HANG your heads—you who considered a 4-0 sweep befalling the Heat was gospel truth. Rip me off. I was one of them fools. Guilty beyond reasonable doubt.
Well, the Los Angeles Lakers was a top seeded team in the first place. The Miami Heat, mere fifth. How can I not be that confident?
The Lakers routed their previous three postseason foes by 4-1 counts. If that feat’s not 4-0 worth enough, what is?
And then they made the broom quickly take form by inflicting Miami blowout losses of 116-98 and 124-114 in the first two games of the seven-game Finals.
But how quickly fortunes change in the NBA bubble now on its third patience-laden month at Lake Buena Vista, Florida.
With their 115-104 Game 3 win on Monday (PH time), the Heat appeared, frighteningly, like they were the resurrected back-to-back champions early this decade.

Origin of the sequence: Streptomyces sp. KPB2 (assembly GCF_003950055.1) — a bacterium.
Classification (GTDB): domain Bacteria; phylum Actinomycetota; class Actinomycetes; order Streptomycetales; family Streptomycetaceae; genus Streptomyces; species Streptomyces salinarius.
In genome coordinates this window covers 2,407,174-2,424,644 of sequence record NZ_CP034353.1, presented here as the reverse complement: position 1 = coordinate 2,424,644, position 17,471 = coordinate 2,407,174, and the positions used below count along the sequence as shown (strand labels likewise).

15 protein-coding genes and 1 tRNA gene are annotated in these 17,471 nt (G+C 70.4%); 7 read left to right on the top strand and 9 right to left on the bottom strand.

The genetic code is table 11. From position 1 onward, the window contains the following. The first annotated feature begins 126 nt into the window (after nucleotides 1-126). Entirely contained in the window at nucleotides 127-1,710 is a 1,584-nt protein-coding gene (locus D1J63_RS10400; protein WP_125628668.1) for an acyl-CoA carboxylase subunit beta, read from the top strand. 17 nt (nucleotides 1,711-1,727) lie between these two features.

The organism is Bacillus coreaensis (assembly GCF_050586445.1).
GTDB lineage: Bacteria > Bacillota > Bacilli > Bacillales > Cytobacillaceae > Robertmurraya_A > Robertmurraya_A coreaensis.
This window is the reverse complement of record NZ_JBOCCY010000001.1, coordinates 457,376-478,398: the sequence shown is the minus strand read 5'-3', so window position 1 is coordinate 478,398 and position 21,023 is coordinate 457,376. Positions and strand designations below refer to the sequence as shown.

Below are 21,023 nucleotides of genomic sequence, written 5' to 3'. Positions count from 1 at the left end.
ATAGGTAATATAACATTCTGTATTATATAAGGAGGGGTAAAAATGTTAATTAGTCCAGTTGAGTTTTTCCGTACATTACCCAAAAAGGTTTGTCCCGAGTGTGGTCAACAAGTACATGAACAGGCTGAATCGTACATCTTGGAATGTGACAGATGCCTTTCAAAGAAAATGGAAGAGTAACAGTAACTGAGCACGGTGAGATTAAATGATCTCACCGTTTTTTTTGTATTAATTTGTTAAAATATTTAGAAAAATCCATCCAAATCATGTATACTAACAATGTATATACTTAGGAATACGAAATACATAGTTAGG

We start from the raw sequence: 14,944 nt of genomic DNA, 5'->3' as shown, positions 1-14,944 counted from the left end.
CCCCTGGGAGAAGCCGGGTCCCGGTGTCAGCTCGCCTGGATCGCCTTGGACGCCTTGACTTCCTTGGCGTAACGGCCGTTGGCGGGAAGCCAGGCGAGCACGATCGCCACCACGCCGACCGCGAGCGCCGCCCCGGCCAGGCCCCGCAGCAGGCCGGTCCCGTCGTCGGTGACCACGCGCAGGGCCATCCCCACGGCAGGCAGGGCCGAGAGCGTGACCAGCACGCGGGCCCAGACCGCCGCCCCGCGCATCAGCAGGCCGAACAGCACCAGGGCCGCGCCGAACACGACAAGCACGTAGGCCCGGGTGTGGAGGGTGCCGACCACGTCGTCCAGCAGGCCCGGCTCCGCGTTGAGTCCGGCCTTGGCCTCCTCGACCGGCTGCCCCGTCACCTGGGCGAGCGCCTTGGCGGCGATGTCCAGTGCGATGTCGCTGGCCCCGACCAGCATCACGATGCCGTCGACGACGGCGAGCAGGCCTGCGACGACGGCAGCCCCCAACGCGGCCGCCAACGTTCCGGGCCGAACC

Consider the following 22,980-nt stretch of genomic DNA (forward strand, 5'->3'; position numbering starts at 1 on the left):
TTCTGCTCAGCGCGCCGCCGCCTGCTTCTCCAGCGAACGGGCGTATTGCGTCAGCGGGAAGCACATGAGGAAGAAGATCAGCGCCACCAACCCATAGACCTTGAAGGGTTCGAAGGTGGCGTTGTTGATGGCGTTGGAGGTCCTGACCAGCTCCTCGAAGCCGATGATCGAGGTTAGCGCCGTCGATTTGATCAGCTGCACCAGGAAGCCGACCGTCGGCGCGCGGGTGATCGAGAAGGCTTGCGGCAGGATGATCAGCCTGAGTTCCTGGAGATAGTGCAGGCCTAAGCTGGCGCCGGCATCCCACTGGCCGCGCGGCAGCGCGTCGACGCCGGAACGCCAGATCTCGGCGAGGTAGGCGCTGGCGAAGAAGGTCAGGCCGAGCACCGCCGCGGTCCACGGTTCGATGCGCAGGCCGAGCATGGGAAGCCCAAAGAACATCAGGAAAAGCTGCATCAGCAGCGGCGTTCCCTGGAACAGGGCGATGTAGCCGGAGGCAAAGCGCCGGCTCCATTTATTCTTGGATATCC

Only this time, their third-game hero was named Jimmy Butler and not LeBron James, the star in their 2013-2014 title wins who is now with the Lakers.
James was still the freight train that he is in spite of his 35-year-old knees, almost triple-doubling again in Game 3 with his 25 points, 10 rebounds and 8 assists in 39 minutes.
But this time, Butler outshone The King in all triple-double departments, firing 40 points, grabbing 11 boards and issuing 13 assists in playing 45 of the game’s entire 48 minutes.
“I came to win,” Butler, 31, said. “I came to rebound.”
He also came as a true believer of Heat faith.
“I know we belong here,” he said. “That they can be beaten, too.”
Actually, the Lakers were almost thoroughly beaten because their chief gunner in the first two games was choked to a mere 15 points in 33 minutes.
Didn’t Anthony Davis bang home a two-game 66-point total on 34-32 efforts in Games 1 and 2—a performance that immediately produced early talks he’d run away with the Finals MVP?
Premature. Don’t count the chicks until hatch time, goes the saying.
And I must say AD’s (Davis) 15 meaningless points all came in the first three quarters. Alarming. His scoreless fourth quarter almost xeroxed his Game 2 finish of two measly points in the fourth frame.
That’s a leak Heat coach Erik Spoelstra could pounce on in Wednesday’s Game 4. Scary.